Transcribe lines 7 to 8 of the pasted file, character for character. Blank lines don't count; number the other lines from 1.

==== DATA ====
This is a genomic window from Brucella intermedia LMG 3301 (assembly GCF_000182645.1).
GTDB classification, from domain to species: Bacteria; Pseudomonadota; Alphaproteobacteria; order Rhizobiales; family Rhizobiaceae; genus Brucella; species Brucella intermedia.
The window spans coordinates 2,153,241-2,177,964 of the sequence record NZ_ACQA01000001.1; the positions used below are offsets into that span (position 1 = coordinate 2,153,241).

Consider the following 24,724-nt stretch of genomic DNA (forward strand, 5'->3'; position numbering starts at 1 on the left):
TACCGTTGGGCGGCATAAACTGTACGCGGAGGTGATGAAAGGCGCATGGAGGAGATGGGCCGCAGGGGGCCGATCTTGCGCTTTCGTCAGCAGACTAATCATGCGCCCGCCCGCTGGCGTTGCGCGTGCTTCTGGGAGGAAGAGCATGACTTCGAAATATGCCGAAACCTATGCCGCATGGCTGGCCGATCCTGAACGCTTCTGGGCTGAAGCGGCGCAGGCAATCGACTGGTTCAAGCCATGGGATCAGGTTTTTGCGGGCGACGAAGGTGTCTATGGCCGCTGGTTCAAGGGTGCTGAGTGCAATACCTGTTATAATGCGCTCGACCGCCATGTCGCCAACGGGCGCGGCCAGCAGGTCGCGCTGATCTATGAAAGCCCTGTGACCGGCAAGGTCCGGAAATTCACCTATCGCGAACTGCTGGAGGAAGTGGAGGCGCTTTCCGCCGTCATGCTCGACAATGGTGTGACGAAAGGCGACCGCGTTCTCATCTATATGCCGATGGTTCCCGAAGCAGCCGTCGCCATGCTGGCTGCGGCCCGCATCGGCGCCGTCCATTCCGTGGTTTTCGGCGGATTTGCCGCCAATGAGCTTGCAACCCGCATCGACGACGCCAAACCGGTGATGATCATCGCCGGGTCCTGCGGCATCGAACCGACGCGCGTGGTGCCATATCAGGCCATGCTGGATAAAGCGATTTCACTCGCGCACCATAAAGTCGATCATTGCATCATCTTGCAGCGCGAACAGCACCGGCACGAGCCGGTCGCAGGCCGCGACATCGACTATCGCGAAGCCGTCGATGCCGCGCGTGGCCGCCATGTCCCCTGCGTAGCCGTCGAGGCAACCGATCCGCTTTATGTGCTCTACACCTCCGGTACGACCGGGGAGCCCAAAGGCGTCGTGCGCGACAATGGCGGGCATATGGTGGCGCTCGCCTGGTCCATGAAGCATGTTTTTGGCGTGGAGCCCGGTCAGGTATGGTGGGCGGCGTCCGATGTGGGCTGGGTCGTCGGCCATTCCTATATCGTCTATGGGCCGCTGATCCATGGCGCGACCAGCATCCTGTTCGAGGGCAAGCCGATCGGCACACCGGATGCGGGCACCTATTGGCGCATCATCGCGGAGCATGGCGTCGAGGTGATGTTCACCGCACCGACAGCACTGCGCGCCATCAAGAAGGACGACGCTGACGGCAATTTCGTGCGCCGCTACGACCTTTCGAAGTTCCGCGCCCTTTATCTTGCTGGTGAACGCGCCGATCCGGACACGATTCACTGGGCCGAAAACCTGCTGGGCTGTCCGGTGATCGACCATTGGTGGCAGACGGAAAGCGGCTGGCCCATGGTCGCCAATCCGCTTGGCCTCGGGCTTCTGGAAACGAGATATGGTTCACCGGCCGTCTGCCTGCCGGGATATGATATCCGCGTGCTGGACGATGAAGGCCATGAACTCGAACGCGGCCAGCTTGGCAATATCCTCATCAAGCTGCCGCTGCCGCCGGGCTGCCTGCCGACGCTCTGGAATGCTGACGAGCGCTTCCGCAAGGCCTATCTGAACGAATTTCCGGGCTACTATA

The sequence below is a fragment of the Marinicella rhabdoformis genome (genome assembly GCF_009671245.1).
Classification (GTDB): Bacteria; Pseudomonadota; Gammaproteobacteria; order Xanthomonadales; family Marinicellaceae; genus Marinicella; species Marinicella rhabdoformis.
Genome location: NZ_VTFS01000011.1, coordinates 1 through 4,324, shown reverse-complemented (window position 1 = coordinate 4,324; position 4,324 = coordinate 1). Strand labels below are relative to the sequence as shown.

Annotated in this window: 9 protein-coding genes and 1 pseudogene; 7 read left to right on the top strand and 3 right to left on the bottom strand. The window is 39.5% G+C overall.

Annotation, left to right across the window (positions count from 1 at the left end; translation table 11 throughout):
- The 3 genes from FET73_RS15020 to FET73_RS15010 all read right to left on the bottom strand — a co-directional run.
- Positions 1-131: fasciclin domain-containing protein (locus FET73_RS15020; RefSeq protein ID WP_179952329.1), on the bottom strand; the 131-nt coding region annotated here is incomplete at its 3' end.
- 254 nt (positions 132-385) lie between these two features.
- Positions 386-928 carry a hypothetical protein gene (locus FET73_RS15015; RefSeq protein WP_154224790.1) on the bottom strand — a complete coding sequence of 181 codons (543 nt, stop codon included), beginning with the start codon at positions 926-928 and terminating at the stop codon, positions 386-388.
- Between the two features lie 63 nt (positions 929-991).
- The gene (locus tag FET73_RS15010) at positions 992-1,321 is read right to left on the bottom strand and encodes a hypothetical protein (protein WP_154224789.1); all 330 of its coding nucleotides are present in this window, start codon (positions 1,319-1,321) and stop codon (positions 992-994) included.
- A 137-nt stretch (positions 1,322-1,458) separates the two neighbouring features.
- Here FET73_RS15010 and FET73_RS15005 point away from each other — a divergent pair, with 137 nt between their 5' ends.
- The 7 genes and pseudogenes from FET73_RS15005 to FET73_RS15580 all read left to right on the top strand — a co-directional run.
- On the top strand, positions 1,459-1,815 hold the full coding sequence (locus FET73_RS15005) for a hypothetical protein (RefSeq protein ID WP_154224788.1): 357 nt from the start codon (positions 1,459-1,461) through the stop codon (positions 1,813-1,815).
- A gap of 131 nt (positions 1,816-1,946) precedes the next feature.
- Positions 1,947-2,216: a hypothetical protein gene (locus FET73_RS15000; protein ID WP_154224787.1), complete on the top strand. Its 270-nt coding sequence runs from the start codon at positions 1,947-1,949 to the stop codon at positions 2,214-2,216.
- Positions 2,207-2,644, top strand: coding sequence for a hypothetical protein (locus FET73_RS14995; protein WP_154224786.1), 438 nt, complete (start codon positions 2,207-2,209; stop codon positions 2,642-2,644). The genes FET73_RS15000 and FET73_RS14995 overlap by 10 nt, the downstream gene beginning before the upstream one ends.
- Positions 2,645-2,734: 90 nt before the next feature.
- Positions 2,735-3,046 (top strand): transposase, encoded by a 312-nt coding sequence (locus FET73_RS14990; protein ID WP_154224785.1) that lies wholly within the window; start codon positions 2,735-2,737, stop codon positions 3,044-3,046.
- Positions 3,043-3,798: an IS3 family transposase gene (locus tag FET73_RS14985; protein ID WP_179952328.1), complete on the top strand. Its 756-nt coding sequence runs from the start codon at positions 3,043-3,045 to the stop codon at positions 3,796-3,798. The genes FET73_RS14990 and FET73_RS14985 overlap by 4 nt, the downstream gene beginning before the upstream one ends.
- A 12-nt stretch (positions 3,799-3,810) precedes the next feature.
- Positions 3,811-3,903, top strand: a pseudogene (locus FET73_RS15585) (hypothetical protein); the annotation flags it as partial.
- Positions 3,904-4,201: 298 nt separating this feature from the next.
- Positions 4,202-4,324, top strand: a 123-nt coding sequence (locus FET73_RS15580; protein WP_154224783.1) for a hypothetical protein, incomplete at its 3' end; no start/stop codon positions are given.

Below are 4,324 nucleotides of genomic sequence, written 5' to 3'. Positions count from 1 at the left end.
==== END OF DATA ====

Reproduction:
Classification (GTDB): Bacteria; Pseudomonadota; Gammaproteobacteria; order Xanthomonadales; family Marinicellaceae; genus Marinicella; species Marinicella rhabdoformis.
Genome location: NZ_VTFS01000011.1, coordinates 1 through 4,324, shown reverse-complemented (window position 1 = coordinate 4,324; position 4,324 = coordinate 1). Strand labels below are relative to the sequence as shown.